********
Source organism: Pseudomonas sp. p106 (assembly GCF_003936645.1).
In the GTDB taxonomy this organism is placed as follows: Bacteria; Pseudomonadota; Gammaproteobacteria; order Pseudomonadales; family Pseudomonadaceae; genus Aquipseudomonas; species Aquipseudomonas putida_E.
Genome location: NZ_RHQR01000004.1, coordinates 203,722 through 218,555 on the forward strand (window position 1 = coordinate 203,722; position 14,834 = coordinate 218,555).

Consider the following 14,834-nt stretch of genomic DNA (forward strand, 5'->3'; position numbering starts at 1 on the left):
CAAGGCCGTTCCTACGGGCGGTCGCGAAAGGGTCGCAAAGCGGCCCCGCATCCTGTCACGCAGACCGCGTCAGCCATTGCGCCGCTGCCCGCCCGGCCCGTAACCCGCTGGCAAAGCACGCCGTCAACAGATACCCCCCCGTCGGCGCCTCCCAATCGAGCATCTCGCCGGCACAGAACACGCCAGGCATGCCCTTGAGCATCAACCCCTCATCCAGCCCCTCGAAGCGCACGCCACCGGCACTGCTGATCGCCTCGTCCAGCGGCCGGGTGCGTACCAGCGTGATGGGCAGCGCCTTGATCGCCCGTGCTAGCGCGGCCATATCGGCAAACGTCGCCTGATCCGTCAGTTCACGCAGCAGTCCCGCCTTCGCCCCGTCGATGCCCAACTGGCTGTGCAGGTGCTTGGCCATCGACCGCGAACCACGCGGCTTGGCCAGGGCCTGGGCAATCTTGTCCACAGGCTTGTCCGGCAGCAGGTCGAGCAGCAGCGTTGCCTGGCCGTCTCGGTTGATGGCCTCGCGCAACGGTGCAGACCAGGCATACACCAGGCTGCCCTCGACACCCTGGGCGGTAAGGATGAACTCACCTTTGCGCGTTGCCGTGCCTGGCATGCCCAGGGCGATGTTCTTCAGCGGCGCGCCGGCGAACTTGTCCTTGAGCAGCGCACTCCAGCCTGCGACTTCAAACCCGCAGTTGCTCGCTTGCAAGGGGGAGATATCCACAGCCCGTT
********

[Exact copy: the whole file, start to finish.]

Source organism: Pseudomonas sp. p106 (assembly GCF_003936645.1).
In the GTDB taxonomy this organism is placed as follows: Bacteria; Pseudomonadota; Gammaproteobacteria; order Pseudomonadales; family Pseudomonadaceae; genus Aquipseudomonas; species Aquipseudomonas putida_E.
Genome location: NZ_RHQR01000004.1, coordinates 203,722 through 218,555 on the forward strand (window position 1 = coordinate 203,722; position 14,834 = coordinate 218,555).

Consider the following 14,834-nt stretch of genomic DNA (forward strand, 5'->3'; position numbering starts at 1 on the left):
CAAGGCCGTTCCTACGGGCGGTCGCGAAAGGGTCGCAAAGCGGCCCCGCATCCTGTCACGCAGACCGCGTCAGCCATTGCGCCGCTGCCCGCCCGGCCCGTAACCCGCTGGCAAAGCACGCCGTCAACAGATACCCCCCCGTCGGCGCCTCCCAATCGAGCATCTCGCCGGCACAGAACACGCCAGGCATGCCCTTGAGCATCAACCCCTCATCCAGCCCCTCGAAGCGCACGCCACCGGCACTGCTGATCGCCTCGTCCAGCGGCCGGGTGCGTACCAGCGTGATGGGCAGCGCCTTGATCGCCCGTGCTAGCGCGGCCATATCGGCAAACGTCGCCTGATCCGTCAGTTCACGCAGCAGTCCCGCCTTCGCCCCGTCGATGCCCAACTGGCTGTGCAGGTGCTTGGCCATCGACCGCGAACCACGCGGCTTGGCCAGGGCCTGGGCAATCTTGTCCACAGGCTTGTCCGGCAGCAGGTCGAGCAGCAGCGTTGCCTGGCCGTCTCGGTTGATGGCCTCGCGCAACGGTGCAGACCAGGCATACACCAGGCTGCCCTCGACACCCTGGGCGGTAAGGATGAACTCACCTTTGCGCGTTGCCGTGCCTGGCATGCCCAGGGCGATGTTCTTCAGCGGCGCGCCGGCGAACTTGTCCTTGAGCAGCGCACTCCAGCCTGCGACTTCAAACCCGCAGTTGCTCGCTTGCAAGGGGGAGATATCCACAGCCCGTT